Entreprenurialism, Investing & Network Marketing
Looks like gold has come down a bit from it’s high at just over $1000 an ounce.
The stock market has been manic lately. So what’s going on?
The Bear Sterns problem that the Fed tossed on the backs of the US Taxpayers is a much deeper problem than people realize. The selling of gold and commodities is driven by a NEED for some investors to liquidate some holdings and take some profits. When the big guys need to take profits quickly, it’s a sign of a deeper underlying problem.
I was surprised by the steep drop in gold, which is generally a hedge against a falling dollar and an erratic stock market. But expect some more volatility as the market tries to recover. I think it’s clear the US is headed for a longer, steeper recession than they’ve experienced in quite some time.
The US Dollar is falling quickly, and a lot of countries are getting very uncomfortable with commodities pegged to the US Dollar.
It’s the reserve currency of the world, and the major internet currency. I remember when as a Canadian earning US Dollars, I was getting an extra 1/5th profit. Now that’s totally been eroded. (It was a nice little bonus while it lasted!)
I’m working on a report that explains the US dollar is falling so quickly, and what you can do to protect yourself against the falling dollar this weekend. I’ll let you know when it’s complete.
I've been thinking about what's been going on in the financial world over the weekend, and I'm pretty upset by the collusion of business and the government. Basically JP Morgan bought out Bear Sterns with a "special funding arrangement" from the Federal Reserve System.
Read about it at MarketWatch
The Fed did this to keep the books of Bear Sterns away from the public view. But let's break this down the the root issue.
The banks are in big trouble now because of the fractional reserve system. Which basically means that for every dollar they have in assets in their books, they can lend out at least 9 TIMES that amount as new money (created from thin air) and collect interest on this "phantom money."
But the money is not really phantom money. People who borrow that money for a mortgage, for instance, pay real amortized interest on that debt.
So if a bank gets $10,000 in deposits, they can lend out $90,000. Now imagine that extrpolated to the volume of dollars of deposits that the bank have access to… Yeah, it's a big deal.
Now if you or I did that, it would be fraud. But it's totally legal for the banks.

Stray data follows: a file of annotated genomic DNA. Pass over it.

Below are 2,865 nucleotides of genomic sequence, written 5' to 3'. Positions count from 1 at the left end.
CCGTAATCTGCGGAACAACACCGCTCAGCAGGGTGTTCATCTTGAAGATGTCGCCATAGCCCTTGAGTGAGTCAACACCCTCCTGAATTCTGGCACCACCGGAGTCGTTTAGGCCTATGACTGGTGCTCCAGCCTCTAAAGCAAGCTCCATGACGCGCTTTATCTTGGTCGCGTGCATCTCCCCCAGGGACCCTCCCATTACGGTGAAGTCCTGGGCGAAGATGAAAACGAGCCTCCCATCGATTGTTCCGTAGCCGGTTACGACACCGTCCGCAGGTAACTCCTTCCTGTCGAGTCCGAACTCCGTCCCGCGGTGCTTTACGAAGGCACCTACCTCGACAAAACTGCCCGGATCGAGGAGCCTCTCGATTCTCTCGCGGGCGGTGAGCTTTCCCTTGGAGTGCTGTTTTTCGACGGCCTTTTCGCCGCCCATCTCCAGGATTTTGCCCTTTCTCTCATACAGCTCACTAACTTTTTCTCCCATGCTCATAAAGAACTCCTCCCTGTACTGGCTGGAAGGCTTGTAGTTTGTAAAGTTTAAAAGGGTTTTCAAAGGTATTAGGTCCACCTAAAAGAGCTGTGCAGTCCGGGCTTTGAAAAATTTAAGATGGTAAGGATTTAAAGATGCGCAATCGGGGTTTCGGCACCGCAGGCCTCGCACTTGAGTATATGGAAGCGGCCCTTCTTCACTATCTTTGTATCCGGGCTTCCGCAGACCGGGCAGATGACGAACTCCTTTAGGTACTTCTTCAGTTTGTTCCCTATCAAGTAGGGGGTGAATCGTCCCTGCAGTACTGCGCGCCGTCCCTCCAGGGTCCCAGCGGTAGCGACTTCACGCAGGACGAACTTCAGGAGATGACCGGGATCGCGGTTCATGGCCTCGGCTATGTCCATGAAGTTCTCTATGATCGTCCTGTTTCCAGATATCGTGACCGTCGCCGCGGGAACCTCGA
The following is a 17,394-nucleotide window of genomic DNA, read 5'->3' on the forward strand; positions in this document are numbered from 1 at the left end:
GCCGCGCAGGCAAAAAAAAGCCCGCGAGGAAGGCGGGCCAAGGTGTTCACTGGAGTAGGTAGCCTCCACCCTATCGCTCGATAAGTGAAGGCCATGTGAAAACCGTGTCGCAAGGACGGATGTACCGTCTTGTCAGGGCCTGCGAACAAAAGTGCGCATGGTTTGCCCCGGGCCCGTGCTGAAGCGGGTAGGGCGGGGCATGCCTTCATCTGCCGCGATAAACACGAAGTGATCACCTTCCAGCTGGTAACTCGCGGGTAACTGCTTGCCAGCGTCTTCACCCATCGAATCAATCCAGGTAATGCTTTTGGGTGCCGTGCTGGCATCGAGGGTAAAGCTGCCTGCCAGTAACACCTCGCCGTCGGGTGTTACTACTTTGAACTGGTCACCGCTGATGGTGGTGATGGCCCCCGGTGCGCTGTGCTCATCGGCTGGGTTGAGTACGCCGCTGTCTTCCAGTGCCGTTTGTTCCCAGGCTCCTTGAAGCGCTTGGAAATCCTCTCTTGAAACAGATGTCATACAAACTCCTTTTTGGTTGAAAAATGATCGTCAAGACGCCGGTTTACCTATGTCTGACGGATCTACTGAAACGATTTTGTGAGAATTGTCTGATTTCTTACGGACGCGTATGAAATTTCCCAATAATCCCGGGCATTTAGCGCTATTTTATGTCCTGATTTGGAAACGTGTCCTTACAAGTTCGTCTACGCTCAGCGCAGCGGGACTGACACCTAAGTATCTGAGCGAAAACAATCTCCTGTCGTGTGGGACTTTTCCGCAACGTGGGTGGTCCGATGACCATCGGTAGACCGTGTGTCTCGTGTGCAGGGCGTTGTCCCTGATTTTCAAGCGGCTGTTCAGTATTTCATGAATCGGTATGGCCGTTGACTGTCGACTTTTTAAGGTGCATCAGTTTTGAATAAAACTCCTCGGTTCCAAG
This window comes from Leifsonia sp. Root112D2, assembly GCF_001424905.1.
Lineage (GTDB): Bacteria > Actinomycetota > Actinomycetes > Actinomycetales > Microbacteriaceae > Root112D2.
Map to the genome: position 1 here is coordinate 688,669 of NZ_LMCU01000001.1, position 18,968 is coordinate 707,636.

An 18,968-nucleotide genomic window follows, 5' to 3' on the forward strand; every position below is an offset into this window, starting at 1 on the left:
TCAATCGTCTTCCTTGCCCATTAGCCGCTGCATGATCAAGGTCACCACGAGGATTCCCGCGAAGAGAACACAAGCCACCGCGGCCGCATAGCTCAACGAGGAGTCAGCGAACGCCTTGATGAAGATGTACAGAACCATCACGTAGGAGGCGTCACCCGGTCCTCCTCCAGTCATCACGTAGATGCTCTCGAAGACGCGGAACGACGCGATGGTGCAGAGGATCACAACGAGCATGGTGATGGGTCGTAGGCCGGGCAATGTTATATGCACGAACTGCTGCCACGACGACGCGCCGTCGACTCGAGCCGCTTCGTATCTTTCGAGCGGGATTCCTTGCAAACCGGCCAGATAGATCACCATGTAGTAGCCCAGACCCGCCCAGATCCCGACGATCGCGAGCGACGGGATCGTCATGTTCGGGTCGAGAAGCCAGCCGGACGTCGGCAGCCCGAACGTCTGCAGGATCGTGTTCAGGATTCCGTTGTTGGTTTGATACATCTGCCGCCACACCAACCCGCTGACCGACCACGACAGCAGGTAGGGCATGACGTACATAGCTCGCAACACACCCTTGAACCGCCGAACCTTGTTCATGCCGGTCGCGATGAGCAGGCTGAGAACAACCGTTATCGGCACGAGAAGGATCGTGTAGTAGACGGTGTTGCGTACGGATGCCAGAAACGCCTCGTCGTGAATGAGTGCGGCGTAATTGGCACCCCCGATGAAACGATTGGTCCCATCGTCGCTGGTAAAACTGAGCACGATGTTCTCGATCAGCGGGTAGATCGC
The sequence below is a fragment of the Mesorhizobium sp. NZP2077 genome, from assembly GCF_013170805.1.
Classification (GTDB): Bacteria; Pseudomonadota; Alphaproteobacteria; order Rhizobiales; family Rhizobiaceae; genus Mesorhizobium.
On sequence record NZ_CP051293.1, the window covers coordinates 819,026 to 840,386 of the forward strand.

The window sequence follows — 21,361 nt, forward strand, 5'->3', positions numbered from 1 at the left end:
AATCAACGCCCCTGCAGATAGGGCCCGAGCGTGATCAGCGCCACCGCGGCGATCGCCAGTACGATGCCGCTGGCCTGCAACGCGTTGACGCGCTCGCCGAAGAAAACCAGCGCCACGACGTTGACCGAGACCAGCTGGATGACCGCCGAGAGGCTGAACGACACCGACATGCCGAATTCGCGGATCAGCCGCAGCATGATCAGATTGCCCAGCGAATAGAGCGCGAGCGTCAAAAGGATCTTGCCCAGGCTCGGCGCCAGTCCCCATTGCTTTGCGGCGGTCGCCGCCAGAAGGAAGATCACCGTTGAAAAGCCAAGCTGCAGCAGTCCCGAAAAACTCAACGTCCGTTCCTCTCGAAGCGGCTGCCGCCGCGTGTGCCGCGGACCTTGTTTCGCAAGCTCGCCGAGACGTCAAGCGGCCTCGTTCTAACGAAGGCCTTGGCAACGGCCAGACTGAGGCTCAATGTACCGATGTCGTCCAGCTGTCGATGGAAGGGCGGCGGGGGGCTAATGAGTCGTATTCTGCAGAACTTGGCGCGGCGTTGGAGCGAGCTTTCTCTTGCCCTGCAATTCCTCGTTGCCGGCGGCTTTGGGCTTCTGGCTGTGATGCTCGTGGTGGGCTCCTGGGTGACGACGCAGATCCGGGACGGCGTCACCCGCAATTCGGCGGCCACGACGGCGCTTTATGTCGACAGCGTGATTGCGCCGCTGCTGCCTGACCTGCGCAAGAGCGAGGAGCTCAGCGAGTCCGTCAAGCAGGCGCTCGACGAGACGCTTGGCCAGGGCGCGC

So now Bear Sterns has OVER-EXTENDED their card game. They were playing with derivates and futures and got burned. Even with the odds in their favor by being able to collect interest on money on the 90% of assets that they do not own, they still got too greedy and overextended themselves. And so I don't have any remorse for them.
And the Fed continues to lower the interest rate to help these banks, even though doing so is hammering the US dollar into the ground.
Now I understand that the Fed is trying to make desperate moves to save the banking system, but you gotta be a little angry that they allowed the banking system to get so greedy. That's my 2 cents. (Or rather $2, which is what JP Morgan bought Bear Sterns for.)
Here's how it affect the US taxpayer:
The Federal Reserve Bank of New York's bailout of Bear Stearns … has unwillingly exposed innocent taxpayers to precisely the risk the smart ones have sought to avoid. The collectivist underpinning of such maneuvers is that, although many of us didn't invest in Bear Stearns — or leveraged hedge funds or speculative real estate for that matter — somehow "we're all in it together." As such we share the cost and responsibility for keeping many of these fundamentally unsound institutions and markets afloat. (Smartmoney)
In fact, the breakup value of Bear Sterns is 7.7 Billion and JP Morgan paid less than 240 Million for it. And both Secretary Paulson and George W. Bush have signed off on the deal, because it is essentially backed by the American people. So in essence, the taxpayers are footing the bill for a company that already had what would be a Ponzi scheme (the fractional reserve banking system which allows it to profit from money it loans out and collect interest on that it does not own), but got so greedy it was not even careful about the leverage it got by using this fractional reserve system.
And the same taxpayers that are now responsible (via the government intervention) for the financial mess, are the same ones that are paying mortgage interest on this money. It's a weird financial world, and one of the reasons I've been in gold and silver for some time.
PS – To be fair, the fractional reserve system makes it easier for the country to expand and for homeowners to get a mortgage, but there's no excuse for companies to be given this much leeway. They certainly don't extend the same to homeowners who default on their mortgages – that's why there are so many foreclosures in the US right now.
But let me know what YOU think about what's going on.